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From taverns to ed tech

How do two brothers who grew up on the streets of New York City and could not read until the age of eight, end up building one of the largest pub chains in Las Vegas, sell it for a lot of money and then design a computer program to teach kids how to read?

If you ask nearly identical twin brothers Phil and Tom Boeckle, they will say that it took a lot of street smarts, intuition and just plain work.

“Here’s what I tell people,” said Phil Boeckle. “When a kid’s eight years old, and he throws a football, he’s got a talent, right? Well, at eight years old, we knew how to make money. We were natural entrepreneurs.”

“At ten years old we were actually business guys,” continued brother Tom.

In October 1982, the Boeckle brothers opened their first PT’s Pub on Palm Street on the east side of Las Vegas, near the point where St. Louis Avenue turns into Palm Street. By the mid-1990s, PT’s was known as a place to hang out, have a beer, shoot pool and lose track of time.

It was a concept that had legs.

In the spring of 2002, Phil and Tom Boeckle sold their 23 PT’s locations to Golden Gaming founder Blake Sartini.

They could have ridden off into the sunset but they didn’t. Being the driven, entrepreneurial type personalities that they are, the brothers went to work silently planning their next venture.

Fast forward to 2011 and the brothers hit upon an idea for a computer software and hardware combination that would teach children how to read based on the principals of phonics. The product is called Square Panda and it is designed to teach, engage, and entrain early learners (ages three and up). The phonics-based playset uses letter toys and multi-sensory apps to explore early reading skills.

Their motivation comes from childhood experiences that bore some similarities to those of the young Andre Agassi some 2,500 miles west in Las Vegas. While Agassi’s education was cut short to chase a pro tennis career, the Boeckles’ problems came earlier — from first grade to sixth grade, they did not know how to read.

“I never had the proper training for Pre-K, and I always said to myself, if I ever become successful, have the money or the time, that we are going to make a change,” Tom Boeckle said. “We’re going to change the world and try to correct a problem that hasn’t been corrected.”

“It’s a real handicap not being able to read,” said Phil finishing his brother’s sentence right on cue.

The two men in their late fifty’s, standing side by side, with just a hint of grey showing through their finely coiffed hair, look more like body builders than computer software giants.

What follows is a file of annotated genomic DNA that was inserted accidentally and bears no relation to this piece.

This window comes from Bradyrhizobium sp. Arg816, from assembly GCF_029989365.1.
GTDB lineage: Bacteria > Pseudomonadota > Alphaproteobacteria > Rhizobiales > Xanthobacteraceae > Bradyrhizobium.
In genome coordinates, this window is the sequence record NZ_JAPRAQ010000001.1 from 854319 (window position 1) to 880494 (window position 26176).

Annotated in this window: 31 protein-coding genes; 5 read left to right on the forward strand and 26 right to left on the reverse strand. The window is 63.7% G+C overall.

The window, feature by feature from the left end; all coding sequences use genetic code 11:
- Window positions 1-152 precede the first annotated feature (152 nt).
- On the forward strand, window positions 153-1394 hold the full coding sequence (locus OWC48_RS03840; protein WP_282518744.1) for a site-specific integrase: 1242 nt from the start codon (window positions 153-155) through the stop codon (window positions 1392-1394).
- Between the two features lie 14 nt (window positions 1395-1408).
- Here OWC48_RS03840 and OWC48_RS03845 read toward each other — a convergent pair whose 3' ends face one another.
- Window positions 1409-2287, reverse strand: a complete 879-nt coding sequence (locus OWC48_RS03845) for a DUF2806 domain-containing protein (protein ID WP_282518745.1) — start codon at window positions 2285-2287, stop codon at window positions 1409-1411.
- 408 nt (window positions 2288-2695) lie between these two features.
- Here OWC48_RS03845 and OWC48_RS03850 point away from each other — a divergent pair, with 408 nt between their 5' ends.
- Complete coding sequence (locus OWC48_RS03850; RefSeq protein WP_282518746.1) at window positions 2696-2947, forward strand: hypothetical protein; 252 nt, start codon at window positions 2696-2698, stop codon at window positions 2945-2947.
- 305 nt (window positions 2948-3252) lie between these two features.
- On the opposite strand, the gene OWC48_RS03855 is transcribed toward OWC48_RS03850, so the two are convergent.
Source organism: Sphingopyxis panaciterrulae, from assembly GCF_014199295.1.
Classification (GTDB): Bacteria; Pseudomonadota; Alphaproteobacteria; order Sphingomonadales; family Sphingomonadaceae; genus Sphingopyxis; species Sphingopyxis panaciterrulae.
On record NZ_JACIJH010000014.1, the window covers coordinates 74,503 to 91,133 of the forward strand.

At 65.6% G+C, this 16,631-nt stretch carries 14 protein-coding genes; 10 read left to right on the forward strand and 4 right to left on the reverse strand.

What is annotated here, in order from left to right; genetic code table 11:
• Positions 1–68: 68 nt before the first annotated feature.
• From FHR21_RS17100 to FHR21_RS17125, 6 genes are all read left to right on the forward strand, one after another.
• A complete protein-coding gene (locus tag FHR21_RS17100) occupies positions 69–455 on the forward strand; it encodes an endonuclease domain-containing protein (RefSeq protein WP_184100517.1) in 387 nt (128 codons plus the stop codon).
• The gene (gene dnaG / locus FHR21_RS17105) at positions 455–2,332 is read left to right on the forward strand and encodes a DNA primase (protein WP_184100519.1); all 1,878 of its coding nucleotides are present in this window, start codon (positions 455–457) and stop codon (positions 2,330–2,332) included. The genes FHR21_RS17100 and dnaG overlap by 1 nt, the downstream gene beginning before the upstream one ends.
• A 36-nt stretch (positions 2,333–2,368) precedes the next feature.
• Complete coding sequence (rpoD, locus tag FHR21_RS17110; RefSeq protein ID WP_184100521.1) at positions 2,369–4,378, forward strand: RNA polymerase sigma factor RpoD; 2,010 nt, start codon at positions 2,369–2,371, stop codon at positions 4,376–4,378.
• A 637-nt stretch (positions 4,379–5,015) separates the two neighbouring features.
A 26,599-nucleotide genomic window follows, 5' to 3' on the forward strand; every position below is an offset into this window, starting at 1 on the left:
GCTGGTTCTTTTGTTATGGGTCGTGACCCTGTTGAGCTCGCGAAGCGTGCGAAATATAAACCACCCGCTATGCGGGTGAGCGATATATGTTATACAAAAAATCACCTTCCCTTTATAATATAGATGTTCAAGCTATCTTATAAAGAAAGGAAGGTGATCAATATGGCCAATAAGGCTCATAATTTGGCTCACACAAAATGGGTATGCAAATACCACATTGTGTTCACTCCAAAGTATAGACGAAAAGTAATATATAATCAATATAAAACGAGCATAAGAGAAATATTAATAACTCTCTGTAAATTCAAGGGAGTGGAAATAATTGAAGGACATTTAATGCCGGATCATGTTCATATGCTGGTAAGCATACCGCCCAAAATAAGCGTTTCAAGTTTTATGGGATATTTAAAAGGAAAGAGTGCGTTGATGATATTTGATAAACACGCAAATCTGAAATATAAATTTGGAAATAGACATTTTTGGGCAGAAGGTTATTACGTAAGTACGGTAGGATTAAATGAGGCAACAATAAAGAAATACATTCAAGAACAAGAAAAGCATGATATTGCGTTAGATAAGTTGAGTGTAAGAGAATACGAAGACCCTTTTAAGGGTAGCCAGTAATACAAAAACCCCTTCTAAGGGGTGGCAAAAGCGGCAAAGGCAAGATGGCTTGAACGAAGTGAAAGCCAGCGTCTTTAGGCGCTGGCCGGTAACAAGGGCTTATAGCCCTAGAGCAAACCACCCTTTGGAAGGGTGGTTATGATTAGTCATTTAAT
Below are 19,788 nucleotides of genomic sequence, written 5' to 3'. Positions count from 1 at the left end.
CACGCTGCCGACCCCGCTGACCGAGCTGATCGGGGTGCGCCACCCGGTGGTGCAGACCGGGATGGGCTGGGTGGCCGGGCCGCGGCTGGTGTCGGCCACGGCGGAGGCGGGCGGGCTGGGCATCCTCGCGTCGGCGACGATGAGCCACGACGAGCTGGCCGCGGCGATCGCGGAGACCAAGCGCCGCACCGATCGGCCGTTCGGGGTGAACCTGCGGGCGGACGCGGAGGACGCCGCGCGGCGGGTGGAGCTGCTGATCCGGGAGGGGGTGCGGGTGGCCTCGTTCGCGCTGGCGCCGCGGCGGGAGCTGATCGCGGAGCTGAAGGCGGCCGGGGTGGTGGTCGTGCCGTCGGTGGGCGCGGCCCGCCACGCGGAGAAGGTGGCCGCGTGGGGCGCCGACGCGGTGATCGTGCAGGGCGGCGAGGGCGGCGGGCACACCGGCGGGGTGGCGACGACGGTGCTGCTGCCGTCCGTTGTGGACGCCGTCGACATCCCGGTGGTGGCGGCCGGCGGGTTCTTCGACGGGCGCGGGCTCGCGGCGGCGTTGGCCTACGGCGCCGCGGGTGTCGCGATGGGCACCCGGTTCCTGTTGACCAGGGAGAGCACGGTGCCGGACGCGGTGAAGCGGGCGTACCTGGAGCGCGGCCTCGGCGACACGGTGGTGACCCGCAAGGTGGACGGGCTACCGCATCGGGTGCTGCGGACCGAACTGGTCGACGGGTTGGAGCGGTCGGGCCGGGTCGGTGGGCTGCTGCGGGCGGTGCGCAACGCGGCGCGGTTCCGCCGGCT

“Think about it now,” continued Tom. “If someone doesn’t sit down and work with you on a pre-K level, who’s gonna teach ya. I mean, a lot of kids aren’t taught at all. Their parents let them out to play and do all kinds of other things but don’t give them a scholastic background before they enter first grade; it is very hard for them to catch up when they do enter school.”

“We came from a really poor family, were pretty much on our own,” said Tom. “But we always went to school,” continued Phil as if tagging in. “We weren’t very good students, but we went to school.”

The two co-founders run the company from their Las Vegas office and have a research and development division in Silicon Valley. They also have a development office in Hong Kong. To date, the company has approximately 48 full and part-time employees, mostly in California. However, after the product launch, the brothers anticipate that the company will grow really quickly. They expect to be employing a large number of people in Nevada for sales, marketing and customer service positions.

The product captured the attention of Andre Agassi, who has not only invested in the product but is a member of the Board of Directors and a spokesperson.

“Square Panda is unique and has the potential to create a generation of confident readers,” said Agassi. “I know one of the most important skills for a child to possess as they enter kindergarten is a basic understanding of phonics. If you can teach a child basic reading, then the child will begin their educational experience with self-confidence. We are excited to team up with Square Panda to launch this revolutionary new learning system.”

After the formal launch of Square Panda, the brothers will be concentrating on their next invention. They would not comment except to say that it is a unique and extremely sophisticated learning device. “It’s no better than Square Panda; it’s different,” said Tom.

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